[Jason] has a Sonos home sound system, with a bunch of speakers connected via WiFi. [Jason] also has a universal remote designed and manufactured in a universe where WiFi doesn’t exist. The Sonos can not be controlled via infrared. There’s an obvious problem here, but luckily tiny Linux computers with WiFi cost $10, and IR receivers cost $2. The result is an IR to WiFi bridge to control all those ‘smart’ home audio solutions.
The only thing [Jason] needed to control his Sonos from a universal remote is an IR receiver and a Raspberry Pi Zero W. The circuit is simple – just connect the power and ground of the IR receiver to the Pi, and plug the third pin of the receiver into a GPIO pin. The new, fancy official Raspberry Pi Zero enclosure is perfect for this build, allowing a little IR-transparent piece of epoxy poking out of a hole designed for the Pi camera.
For the software, [Jason] turned to Node JS, and LIRC, a piece of software that decodes IR signals. With the GPIO pin defined, [Jason] set up the driver and used the Sonos HTTP API to send commands to his audio unit. There’s a lot of futzing about with text files for this build, but the results speak for themselves: [Jason] can now use a universal remote with everything in his home stereo now.
If you are a connoisseur of analogue audio, it’s probable you might have a turntable and a stack of records at home somewhere. If you are of a certain age you may even have a cassette deck, though you’re more likely to have abandoned that format some time in the 1990s. If you are old enough to have been around in the 1960s or 1970s though, you may have owned another analogue audio format. One of several that you might have found in a well-equipped home of that period was the 8-track stereo cartridge, a self-contained tape cassette format that fit four stereo tracks onto a single quarter-inch tape loop as eight parallel tracks, four each of left and right. A triumph of marketing, really, it should more accurately have been called 4-track stereo.
8-track cartridges were developed from earlier tape cartridge formats, largely to satisfy the demands of the automotive industry for interchangeable in-car entertainment. Thus if you owned an 8-track player it was most likely to have been found in your car, but it was not uncommon to find them also incorporated into home hi-fi systems. Thus we come to our subject today. Our retrotechtacular series usually highlights a video showing a bygone technology, but today we’re going to get a little more hands-on.
Some time in the early 1990s, I acquired an 8-track player, a BSR McDonald unit manufactured in the UK and dating from the early 1970s. BSR were much more well-known for their turntables, so this is something of an oddity. Where I found it has disappeared into the mists of time, but it was probably at a radio rally or junk sale. I certainly didn’t buy it because I wanted it to play 8-track tapes, instead I wanted a talking point for my hi-fi, something quirky to set it apart from everyone else’s. So every incarnation of listening enjoyment chez List for the last quarter century has had an 8-track player nestling within it, even if it has never played a tape while in my ownership. Thus we have a unique opportunity for this retro teardown.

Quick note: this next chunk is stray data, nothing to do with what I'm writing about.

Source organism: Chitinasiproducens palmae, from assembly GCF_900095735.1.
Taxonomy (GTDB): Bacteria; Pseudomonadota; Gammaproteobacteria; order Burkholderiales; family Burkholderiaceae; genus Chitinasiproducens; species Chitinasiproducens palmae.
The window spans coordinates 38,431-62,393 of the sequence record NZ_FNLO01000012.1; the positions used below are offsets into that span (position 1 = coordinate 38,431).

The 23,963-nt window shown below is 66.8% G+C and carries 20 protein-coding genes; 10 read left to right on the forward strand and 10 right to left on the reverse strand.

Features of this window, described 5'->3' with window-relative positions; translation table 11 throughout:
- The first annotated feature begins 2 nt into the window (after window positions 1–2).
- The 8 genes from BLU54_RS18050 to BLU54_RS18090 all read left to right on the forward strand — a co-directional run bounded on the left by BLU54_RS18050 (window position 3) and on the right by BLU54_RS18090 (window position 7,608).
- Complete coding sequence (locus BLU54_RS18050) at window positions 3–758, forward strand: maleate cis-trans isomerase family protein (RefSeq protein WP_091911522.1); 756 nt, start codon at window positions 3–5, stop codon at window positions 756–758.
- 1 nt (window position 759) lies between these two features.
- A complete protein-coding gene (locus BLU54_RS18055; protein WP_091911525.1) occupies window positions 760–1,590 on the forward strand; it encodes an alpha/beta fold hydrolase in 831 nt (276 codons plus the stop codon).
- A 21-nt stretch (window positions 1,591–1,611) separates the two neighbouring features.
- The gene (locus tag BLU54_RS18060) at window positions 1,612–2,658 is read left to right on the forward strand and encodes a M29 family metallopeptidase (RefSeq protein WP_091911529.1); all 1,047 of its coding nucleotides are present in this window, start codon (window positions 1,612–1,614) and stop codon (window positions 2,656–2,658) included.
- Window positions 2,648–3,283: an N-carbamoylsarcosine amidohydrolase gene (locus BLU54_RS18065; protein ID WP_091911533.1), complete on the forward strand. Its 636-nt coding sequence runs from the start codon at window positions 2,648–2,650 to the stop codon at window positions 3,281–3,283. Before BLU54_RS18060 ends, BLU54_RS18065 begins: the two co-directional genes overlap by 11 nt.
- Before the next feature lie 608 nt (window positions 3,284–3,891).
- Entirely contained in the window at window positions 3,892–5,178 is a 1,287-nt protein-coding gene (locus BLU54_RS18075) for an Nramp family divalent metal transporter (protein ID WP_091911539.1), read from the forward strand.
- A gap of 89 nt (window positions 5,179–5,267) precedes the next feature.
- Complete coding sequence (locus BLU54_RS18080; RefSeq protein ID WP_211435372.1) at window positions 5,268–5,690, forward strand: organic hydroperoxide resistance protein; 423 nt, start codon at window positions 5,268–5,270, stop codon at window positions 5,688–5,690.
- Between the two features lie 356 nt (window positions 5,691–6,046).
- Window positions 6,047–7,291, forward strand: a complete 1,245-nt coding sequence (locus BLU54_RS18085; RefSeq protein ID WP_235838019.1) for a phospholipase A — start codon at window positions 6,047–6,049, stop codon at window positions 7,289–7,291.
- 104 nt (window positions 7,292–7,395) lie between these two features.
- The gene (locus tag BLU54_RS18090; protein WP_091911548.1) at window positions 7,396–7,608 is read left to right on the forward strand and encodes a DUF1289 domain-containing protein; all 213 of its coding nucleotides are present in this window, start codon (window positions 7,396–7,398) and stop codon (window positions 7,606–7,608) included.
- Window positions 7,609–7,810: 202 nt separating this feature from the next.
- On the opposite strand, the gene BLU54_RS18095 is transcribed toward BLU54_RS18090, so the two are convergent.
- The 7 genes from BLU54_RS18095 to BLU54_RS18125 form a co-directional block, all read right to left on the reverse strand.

If you walk the halls of audiophilia, you may be aware that there has been a huge amount of work put in to software designed to clean up older audio recordings without compromising the quality of the recording itself. Sometimes the results can be amazing, such as when a stereo image is created from parallel mono recordings made before stereo was even a glint in the eye of a 1930s EMI engineer.
But what if you are at home, without the benefit of a state-of-the-art studio or high-end digital signal processing? How can you then have pop and crackle free sound from your hi-fi when you put on a piece of vinyl? [Paul Wallace] may just have the answer, he’s made a smartphone app called Scratchy which listens to the output of a turntable, identifies the track being played, and plays the appropriate MP3 file for a digital experience from vinyl. It uses the algorithm published by Shazam to recognize tunes. The software also has a learn mode during which it can be taught about new records in the collection. The app itself is written using the Xamarin framework and has its source code in his GitHup repository, so it’s possible it could be produced for other platforms as well as Android.
Now vinyl purists will be speechless with horror at this wanton desecration of their format while audiophiles will be fuming at the smeary-in-the-midrange MP3s, but we can see its appeal if your vinyl is on the grubby side. It’s fair to say though that the stereo here won’t be sporting it, you’ll tear our analogue signal path from our cold dead hands. Take a look for yourselves, he’s put up a video showing it in operation.